You probably know if you're late for a tee time then you're in trouble. But what about being early? Our Rules of Golf expert has some news for you
‘Pro tip… don’t be late for your tee time.’ Thirty years into his career and there was a new first for Jimmy Walker.
The 2016 PGA Championship winner missed his 7.39am starting time for the second round of the Valspar Championship and found himself hit with a two-shot penalty.
Thankfully, for Jimmy, he made the cut but Rule 5.3 – Starting and Ending Round – has the potential to cause carnage for the unsuspecting handicapper if they’re not wise on a medal day.
So let’s have a closer look at the rule and see if we can stop you falling foul…
Rules of golf explained: Our expert says
It won’t surprise you that sanctions are coming if you are late for a tee time. But you can also be penalised for being early too. I’m betting there won’t be too many of you out there that haven’t popped out a couple of minutes ahead of schedule on a comp day if the coast has been clear.
Rule 5.3a – When to Start Round – states, however, that a player has to begin at his or her starting time (and not before).
How many of you have stood on the tee, looked at the clock, looked at the group in front, thought ‘it’s fine’, and fired off – even if you had a couple of minutes to spare?
As far as the Rules are concerned, you’re in trouble. ‘The player must be ready to play at the starting time and starting point set by the Committee,’ it says.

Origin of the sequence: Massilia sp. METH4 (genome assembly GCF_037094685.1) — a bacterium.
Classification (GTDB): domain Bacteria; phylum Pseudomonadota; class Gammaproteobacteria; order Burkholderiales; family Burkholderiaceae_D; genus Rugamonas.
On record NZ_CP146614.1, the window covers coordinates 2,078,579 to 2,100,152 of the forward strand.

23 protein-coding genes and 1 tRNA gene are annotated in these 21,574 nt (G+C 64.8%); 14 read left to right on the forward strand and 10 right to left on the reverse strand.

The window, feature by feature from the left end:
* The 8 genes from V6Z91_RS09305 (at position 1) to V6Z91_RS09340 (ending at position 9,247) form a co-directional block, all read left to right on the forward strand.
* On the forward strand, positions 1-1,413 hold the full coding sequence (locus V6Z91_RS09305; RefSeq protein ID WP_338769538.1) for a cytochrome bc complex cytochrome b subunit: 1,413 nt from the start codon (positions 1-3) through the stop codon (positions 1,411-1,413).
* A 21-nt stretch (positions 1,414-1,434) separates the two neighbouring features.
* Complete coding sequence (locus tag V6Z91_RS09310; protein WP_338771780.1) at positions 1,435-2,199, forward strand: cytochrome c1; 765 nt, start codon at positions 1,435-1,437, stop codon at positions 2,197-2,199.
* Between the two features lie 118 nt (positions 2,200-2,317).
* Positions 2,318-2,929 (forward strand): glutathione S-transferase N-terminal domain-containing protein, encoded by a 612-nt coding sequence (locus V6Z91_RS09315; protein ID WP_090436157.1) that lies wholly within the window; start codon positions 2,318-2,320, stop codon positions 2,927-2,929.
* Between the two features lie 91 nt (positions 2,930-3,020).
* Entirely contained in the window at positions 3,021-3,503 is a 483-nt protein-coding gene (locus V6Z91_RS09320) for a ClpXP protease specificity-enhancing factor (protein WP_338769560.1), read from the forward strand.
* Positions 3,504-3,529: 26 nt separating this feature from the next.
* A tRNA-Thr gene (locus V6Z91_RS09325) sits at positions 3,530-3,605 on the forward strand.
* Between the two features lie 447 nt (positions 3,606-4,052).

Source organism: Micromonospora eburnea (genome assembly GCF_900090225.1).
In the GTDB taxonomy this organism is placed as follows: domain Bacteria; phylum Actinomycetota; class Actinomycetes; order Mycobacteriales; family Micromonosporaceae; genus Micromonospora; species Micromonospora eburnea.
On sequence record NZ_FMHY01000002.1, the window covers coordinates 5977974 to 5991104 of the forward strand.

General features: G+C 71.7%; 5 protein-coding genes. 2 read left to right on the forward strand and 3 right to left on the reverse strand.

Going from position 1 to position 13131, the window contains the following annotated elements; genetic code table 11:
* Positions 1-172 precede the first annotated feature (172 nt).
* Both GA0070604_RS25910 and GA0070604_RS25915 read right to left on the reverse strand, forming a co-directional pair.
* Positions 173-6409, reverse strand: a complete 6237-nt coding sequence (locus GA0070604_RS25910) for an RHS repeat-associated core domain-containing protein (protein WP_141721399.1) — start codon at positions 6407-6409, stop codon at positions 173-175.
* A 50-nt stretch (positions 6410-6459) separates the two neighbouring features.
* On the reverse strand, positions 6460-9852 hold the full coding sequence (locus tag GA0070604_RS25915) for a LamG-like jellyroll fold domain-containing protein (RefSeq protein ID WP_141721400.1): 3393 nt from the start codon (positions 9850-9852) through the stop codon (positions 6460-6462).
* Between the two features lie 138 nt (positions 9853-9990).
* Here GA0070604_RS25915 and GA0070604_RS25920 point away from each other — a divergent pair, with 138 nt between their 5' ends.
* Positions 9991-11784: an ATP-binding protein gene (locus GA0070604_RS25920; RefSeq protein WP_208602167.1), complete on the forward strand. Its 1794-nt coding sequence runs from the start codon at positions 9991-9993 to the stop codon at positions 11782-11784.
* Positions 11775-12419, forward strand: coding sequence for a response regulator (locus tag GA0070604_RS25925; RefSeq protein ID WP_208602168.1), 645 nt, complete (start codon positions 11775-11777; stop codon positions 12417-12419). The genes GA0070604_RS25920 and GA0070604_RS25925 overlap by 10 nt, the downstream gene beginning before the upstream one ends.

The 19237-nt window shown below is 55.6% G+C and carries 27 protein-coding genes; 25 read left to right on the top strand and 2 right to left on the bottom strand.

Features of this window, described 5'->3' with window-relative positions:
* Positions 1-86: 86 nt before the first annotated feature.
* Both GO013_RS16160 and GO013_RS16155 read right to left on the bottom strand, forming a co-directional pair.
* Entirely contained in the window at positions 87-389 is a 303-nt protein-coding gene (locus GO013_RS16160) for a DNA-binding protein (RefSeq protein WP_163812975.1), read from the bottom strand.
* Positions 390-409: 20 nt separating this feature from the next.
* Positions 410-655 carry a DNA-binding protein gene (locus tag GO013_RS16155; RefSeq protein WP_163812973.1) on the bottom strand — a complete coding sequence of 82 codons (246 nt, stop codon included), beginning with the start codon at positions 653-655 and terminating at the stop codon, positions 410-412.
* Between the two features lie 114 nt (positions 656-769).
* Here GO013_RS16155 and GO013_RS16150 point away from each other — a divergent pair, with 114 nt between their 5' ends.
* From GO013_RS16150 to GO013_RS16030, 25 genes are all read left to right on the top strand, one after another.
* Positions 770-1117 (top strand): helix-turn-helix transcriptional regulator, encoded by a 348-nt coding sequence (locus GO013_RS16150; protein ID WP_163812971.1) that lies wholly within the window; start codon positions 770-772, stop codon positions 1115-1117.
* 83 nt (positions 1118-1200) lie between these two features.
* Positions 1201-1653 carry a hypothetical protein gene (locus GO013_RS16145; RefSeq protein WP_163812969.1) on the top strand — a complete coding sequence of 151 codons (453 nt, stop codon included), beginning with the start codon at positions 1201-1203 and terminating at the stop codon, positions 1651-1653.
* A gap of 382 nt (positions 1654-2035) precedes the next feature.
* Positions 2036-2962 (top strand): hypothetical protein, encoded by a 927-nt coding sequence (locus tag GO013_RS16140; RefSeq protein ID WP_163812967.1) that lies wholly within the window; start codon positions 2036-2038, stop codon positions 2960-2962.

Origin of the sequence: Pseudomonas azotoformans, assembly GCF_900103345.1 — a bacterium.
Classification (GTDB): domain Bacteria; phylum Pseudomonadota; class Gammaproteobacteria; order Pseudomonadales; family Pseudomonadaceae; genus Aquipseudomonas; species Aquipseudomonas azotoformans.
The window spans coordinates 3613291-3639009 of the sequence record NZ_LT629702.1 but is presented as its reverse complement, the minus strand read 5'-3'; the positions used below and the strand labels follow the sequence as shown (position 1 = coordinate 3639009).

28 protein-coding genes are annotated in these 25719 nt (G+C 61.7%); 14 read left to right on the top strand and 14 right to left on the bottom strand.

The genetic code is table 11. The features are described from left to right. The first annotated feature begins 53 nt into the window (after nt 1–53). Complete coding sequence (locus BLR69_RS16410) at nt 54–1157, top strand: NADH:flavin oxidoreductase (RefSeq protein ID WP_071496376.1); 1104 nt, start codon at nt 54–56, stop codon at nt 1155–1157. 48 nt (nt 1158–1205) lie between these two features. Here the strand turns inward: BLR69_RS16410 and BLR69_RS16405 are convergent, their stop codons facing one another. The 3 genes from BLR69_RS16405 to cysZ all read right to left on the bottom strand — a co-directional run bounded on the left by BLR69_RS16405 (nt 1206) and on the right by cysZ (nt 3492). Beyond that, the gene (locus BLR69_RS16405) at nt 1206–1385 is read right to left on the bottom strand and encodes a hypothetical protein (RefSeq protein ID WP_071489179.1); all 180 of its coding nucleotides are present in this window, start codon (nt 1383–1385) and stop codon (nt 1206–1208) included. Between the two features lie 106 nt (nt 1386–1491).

The penalty for not being on time is disqualification.
But hang on, you say, Jimmy didn’t get a DQ so what’s going on? There are three exceptions:
If you arrive at the starting point, and are ready to play, no more than five minutes late then the general penalty (two shots, or loss of hole in match play) is applied to the first hole.
Conversely, if you start no more than five minutes early then the general penalty also applies to the first hole.
The third is if the committee decide that “exceptional circumstances prevented the player from starting on time”. In this case, there is no breach of the Rule and no penalty.
What counts as exceptional? Well, it’s not a traffic jam for a start, a flat tyre, or dodgy GPS.
An interpretation describes examples as providing medical assistance at an accident or giving a statement as a witness, when they would otherwise have met their required starting time, or having to evacuate your hotel when a fire alarm goes off. Pretty rare, I’m sure you’ll agree.
So next time you’re trying to steal a couple of minutes from the start time, just hold your horses. You don’t want to pick up a penalty as you’ve hit your first shot.
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